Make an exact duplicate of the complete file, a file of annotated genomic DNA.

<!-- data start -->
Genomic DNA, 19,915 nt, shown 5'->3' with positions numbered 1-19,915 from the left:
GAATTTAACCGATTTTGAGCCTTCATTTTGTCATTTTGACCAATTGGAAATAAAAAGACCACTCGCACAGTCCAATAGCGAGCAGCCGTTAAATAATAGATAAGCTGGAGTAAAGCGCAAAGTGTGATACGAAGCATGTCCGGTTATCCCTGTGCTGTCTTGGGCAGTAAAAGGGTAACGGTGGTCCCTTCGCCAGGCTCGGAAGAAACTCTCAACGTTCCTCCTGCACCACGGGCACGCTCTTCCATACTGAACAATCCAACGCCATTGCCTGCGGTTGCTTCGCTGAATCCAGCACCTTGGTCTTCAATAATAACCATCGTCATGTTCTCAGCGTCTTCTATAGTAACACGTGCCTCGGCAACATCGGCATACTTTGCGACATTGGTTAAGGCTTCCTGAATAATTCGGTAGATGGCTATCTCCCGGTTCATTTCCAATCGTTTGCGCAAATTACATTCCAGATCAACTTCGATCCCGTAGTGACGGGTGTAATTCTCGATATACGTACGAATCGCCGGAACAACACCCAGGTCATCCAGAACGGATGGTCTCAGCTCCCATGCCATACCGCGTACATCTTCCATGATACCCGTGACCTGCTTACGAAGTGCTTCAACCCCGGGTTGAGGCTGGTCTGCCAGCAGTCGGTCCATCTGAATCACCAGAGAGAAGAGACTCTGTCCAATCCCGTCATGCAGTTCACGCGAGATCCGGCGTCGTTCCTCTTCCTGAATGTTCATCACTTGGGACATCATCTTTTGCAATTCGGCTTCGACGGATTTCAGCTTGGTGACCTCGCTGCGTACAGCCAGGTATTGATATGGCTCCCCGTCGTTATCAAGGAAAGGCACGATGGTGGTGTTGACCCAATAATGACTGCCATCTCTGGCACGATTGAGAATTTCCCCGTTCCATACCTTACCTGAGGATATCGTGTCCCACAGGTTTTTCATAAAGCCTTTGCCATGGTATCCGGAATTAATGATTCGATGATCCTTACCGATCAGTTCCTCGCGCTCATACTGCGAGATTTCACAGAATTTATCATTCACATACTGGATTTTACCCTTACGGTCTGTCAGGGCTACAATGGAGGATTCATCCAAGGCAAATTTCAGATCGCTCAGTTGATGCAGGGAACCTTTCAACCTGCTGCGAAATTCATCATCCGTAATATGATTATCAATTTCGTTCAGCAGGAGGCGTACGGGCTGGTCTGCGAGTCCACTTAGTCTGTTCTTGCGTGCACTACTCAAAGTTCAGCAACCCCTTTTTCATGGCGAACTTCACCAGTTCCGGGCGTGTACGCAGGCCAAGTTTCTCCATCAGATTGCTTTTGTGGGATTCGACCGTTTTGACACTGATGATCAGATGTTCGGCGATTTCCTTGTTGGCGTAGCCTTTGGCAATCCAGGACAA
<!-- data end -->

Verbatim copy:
Genomic DNA, 19,915 nt, shown 5'->3' with positions numbered 1-19,915 from the left:
GAATTTAACCGATTTTGAGCCTTCATTTTGTCATTTTGACCAATTGGAAATAAAAAGACCACTCGCACAGTCCAATAGCGAGCAGCCGTTAAATAATAGATAAGCTGGAGTAAAGCGCAAAGTGTGATACGAAGCATGTCCGGTTATCCCTGTGCTGTCTTGGGCAGTAAAAGGGTAACGGTGGTCCCTTCGCCAGGCTCGGAAGAAACTCTCAACGTTCCTCCTGCACCACGGGCACGCTCTTCCATACTGAACAATCCAACGCCATTGCCTGCGGTTGCTTCGCTGAATCCAGCACCTTGGTCTTCAATAATAACCATCGTCATGTTCTCAGCGTCTTCTATAGTAACACGTGCCTCGGCAACATCGGCATACTTTGCGACATTGGTTAAGGCTTCCTGAATAATTCGGTAGATGGCTATCTCCCGGTTCATTTCCAATCGTTTGCGCAAATTACATTCCAGATCAACTTCGATCCCGTAGTGACGGGTGTAATTCTCGATATACGTACGAATCGCCGGAACAACACCCAGGTCATCCAGAACGGATGGTCTCAGCTCCCATGCCATACCGCGTACATCTTCCATGATACCCGTGACCTGCTTACGAAGTGCTTCAACCCCGGGTTGAGGCTGGTCTGCCAGCAGTCGGTCCATCTGAATCACCAGAGAGAAGAGACTCTGTCCAATCCCGTCATGCAGTTCACGCGAGATCCGGCGTCGTTCCTCTTCCTGAATGTTCATCACTTGGGACATCATCTTTTGCAATTCGGCTTCGACGGATTTCAGCTTGGTGACCTCGCTGCGTACAGCCAGGTATTGATATGGCTCCCCGTCGTTATCAAGGAAAGGCACGATGGTGGTGTTGACCCAATAATGACTGCCATCTCTGGCACGATTGAGAATTTCCCCGTTCCATACCTTACCTGAGGATATCGTGTCCCACAGGTTTTTCATAAAGCCTTTGCCATGGTATCCGGAATTAATGATTCGATGATCCTTACCGATCAGTTCCTCGCGCTCATACTGCGAGATTTCACAGAATTTATCATTCACATACTGGATTTTACCCTTACGGTCTGTCAGGGCTACAATGGAGGATTCATCCAAGGCAAATTTCAGATCGCTCAGTTGATGCAGGGAACCTTTCAACCTGCTGCGAAATTCATCATCCGTAATATGATTATCAATTTCGTTCAGCAGGAGGCGTACGGGCTGGTCTGCGAGTCCACTTAGTCTGTTCTTGCGTGCACTACTCAAAGTTCAGCAACCCCTTTTTCATGGCGAACTTCACCAGTTCCGGGCGTGTACGCAGGCCAAGTTTCTCCATCAGATTGCTTTTGTGGGATTCGACCGTTTTGACACTGATGATCAGATGTTCGGCGATTTCCTTGTTGGCGTAGCCTTTGGCAATCCAGGACAA